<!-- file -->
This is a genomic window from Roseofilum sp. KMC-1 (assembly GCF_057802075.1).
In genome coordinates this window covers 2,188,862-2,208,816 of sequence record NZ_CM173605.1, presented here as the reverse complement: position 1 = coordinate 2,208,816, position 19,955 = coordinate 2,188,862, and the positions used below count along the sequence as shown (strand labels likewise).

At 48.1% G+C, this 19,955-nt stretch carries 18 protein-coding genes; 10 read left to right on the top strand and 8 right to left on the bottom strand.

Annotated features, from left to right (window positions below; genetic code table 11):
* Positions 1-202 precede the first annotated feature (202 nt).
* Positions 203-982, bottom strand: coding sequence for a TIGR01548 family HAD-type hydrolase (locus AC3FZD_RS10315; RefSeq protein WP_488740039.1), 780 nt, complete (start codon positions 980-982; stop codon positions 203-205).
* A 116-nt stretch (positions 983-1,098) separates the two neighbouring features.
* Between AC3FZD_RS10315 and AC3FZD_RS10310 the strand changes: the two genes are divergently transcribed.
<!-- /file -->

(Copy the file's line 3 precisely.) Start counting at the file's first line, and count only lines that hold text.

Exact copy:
At 48.1% G+C, this 19,955-nt stretch carries 18 protein-coding genes; 10 read left to right on the top strand and 8 right to left on the bottom strand.